Telling a pirate story in the Florida Keys and passing a joint around an island party have one big thing in common. Both are shared with a rapt audience.

Sparking up either one — be it the conversation or the joint — has been known to reveal the other. Sadly, however, the two things have one glaring difference. 

The island chain boasts a rich history connected to marijuana and drug smuggling. 

But as it turns out, documented pirate stories from the old days that can be connected to the Florida Keys are pretty few and far between. Digging deeper into the local history, what becomes clear is that most of the stories told about pirates in the Florida Keys have about the same structure and substance as those wispy tendrils of smoke swirling up from the bright, hot cherry burning at the tip of a joint. 

Still, the Keys have an interesting relationship with pirate history. Locals will insist that pirates and piracy are alive and well and that they always have been. They have a point. The Keys have a long history of pirate-related activity. After all, Commodore David Porter and the West Indies Squadron, the anti-piracy unit in charge of clearing the local waters of their ilk, established their headquarters at Key West in 1823. The location was not chosen by accident.

Fact or fiction, pirates and piracy will always be inexorably connected to the Keys, or at least to the adjacent waters. Volume 2 of my series “Florida Keys History with Brad Bertelli” is filled with stories about the kind of old-fashioned piracy that once ruled the West Indies and inspired the United States government to create a special anti-piracy force. Modern piracy involving square groupers and the rampant drug smuggling of the 1970s and 1980s will be stories told another day.

Volume 2 is dedicated to exploring the arrival of Porter’s West Indies Squadron, its mission to eliminate the threat of piracy in the local waters, and a collection of bona fide pirate stories connected to the island chain (even if, in some cases, peripherally). However, the book’s primary focus is exploring the legend and lore of the undisputed pirate king of the Florida Keys, Black Caesar.

A couple of years ago, when I started playing around with the idea of Black Caesar as an extended story — perhaps even a book — I set the stories up to mirror a book I published in 2021 called “The Florida Keys Skunk Ape Files.” The Skunk Ape is Florida’s Bigfoot, and the book is based on an actual sighting of the cryptid on Key Largo in 1977. The event garnered national attention, including a story featured in the National Enquirer. It also appeared in several editions of the local newspapers.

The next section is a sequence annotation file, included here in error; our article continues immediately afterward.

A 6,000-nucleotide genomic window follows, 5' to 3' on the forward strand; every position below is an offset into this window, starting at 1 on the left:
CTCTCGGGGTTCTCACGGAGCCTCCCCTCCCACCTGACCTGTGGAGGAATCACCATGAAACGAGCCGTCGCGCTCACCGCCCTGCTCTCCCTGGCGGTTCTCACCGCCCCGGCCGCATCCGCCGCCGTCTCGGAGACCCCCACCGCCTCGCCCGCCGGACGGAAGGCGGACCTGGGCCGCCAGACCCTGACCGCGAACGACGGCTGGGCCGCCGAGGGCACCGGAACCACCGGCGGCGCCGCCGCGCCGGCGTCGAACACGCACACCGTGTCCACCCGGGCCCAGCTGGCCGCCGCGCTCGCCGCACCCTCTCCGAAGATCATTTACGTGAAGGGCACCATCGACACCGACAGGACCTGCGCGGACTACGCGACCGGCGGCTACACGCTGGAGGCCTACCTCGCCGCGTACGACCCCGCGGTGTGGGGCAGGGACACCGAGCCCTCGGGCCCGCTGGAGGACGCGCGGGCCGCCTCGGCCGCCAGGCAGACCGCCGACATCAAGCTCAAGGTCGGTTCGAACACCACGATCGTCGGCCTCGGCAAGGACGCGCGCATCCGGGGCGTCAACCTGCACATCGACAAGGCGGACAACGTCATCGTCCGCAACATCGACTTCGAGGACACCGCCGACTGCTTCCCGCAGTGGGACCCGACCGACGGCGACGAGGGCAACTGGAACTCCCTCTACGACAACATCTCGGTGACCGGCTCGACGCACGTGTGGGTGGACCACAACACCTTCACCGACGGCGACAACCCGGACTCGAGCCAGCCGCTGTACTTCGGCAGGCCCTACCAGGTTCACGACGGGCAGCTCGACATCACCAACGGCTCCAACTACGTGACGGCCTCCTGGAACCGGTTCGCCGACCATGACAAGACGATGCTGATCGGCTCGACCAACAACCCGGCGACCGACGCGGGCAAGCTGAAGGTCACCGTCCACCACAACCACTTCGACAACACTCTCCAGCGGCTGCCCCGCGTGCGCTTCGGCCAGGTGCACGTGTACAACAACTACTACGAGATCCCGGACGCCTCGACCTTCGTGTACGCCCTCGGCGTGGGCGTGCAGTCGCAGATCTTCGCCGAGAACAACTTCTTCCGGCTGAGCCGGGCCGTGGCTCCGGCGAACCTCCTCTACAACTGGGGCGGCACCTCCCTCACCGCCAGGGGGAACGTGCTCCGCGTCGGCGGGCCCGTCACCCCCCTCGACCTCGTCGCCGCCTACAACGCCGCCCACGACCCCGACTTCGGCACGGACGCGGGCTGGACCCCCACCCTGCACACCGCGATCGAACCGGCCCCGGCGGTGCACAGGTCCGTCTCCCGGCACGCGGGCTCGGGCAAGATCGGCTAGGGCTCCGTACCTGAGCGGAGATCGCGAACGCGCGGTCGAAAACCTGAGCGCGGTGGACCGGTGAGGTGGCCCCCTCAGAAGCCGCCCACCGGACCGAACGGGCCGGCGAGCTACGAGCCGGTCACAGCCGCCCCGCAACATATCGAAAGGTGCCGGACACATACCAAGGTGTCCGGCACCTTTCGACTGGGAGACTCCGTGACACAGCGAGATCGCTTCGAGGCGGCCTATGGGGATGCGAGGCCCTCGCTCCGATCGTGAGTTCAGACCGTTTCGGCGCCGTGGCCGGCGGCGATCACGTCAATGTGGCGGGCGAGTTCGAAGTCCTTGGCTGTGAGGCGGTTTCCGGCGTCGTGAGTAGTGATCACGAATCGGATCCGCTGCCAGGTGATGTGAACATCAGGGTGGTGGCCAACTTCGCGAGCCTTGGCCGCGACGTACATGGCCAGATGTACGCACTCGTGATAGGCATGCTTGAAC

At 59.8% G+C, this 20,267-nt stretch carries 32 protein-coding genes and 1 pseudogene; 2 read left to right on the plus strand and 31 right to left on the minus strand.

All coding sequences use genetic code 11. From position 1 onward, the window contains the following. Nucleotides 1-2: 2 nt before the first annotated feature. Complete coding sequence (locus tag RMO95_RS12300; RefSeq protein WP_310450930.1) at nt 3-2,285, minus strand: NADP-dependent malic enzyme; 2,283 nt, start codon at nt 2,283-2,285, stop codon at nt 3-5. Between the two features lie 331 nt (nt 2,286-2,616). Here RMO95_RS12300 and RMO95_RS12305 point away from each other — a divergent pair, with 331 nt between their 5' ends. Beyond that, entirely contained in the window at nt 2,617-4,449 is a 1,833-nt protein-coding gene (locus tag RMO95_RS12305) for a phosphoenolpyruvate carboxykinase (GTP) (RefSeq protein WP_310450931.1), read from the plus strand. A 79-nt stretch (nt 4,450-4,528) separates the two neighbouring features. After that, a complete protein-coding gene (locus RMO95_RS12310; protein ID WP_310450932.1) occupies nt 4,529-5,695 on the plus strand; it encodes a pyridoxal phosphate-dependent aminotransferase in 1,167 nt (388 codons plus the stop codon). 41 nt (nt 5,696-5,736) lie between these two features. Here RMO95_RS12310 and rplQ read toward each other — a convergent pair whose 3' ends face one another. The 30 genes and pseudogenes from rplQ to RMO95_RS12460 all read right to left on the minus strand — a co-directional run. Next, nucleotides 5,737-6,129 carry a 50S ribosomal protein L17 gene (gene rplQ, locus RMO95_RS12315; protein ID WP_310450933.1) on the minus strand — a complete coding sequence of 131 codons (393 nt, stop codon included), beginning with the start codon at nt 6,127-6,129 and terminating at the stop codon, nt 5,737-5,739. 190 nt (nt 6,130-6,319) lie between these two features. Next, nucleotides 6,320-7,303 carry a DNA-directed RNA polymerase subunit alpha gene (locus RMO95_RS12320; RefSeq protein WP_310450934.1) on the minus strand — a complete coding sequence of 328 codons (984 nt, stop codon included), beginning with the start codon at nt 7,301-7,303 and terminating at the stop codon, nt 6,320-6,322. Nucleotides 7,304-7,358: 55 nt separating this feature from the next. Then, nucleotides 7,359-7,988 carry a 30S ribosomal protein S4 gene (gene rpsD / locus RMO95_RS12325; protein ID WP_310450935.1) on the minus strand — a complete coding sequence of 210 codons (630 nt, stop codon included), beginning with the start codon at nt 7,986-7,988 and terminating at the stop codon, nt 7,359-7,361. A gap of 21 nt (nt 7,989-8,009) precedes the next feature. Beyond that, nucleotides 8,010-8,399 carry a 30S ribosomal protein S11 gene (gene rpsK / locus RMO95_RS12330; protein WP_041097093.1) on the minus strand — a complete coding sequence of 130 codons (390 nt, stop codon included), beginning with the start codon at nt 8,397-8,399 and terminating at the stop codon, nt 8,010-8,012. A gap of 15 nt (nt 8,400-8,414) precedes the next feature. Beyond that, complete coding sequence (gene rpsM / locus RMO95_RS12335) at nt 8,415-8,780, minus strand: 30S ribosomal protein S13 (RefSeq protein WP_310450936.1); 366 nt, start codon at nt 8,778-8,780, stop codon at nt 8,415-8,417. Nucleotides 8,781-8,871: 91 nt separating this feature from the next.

For that book, I created a fictional group called the Southernmost Skunk Ape Society, whose often stoned members investigated a collection of Skunk Ape events that were discovered in a series of manila file folders found inside two dusty banker’s boxes. In their pot-smoking defense, the story does take place in 1977 and mainly in Key West, so that behavior almost seems expected.

When I started working on this book, I initially envisioned it as The Black Caesar Files, and it was the fictional Black Caesar Society that would investigate all the different legends and lore surrounding the pirate. Eventually, it became clear that the pirate’s stories should be shaped by the people who had been writing about him (them) for more than a century — and wow, there are some doozies. The fun of the book is in all the nooks and crannies, all the twists and turns the pirate’s story takes.

But then, I started my Facebook group, Florida Keys History with Brad Bertelli (check it out if you have not already). Because of its surprising popularity, I was inspired to create a book series based on my research into the local island histories. I knew from the beginning that Volume 2 would be filled with stories about pirates, piracy and most importantly, Black Caesar’s wild, wild story.

During my deep dive into his history, five men have been identified as Black Caesar, and all of them can be linked to Elliott Key — though one just tangentially. It was on Elliott Key, in the northern Keys, that the pirate allegedly established his lair and commanded the Straits of Florida, century after century — hence his legendary status.

In addition to placing a magnifying glass in front of all the stories, and to the slew of characters connected to South Florida and the Keys who have added to the pirate’s lore, Volume 2 tells a legendary story that will have a surprise or two for even the most ardent fan of piracy and the Florida Keys.

If you have not yet picked up your copy of “Florida Keys History with Brad Bertelli Volume 2,” signed copies are available at the Florida Keys Visitor Center and Shell World, both in Key Largo; Sandbar Books in Tavernier; the Kayak Shack at Islamorada’s Robbie’s Marina; and Key West Island Books at 513 Fleming St. 

If you are a retailer interested in carrying my titles, please reach out. While my books are also available through Amazon, if you are here in the Keys, please shop local.

Brad Bertelli is an author, speaker, Florida Keys historian, and Honorary Conch who has been writing about the local history for two decades. Brad has called the Florida Keys home since 2001. He is the author of eight books, including The Florida Keys Skunk Ape Files, a book of historical fiction that blends two of his favorite subjects, the local history and Florida’s Bigfoot, the Skunk Ape. His latest book, Florida Keys History with Brad Bertelli, Volume 1, shares fascinating glimpses into the rich and sometimes surprising histories of the Florida Keys. To satisfy your daily history fix, join his Facebook group Florida Keys History with Brad Bertelli.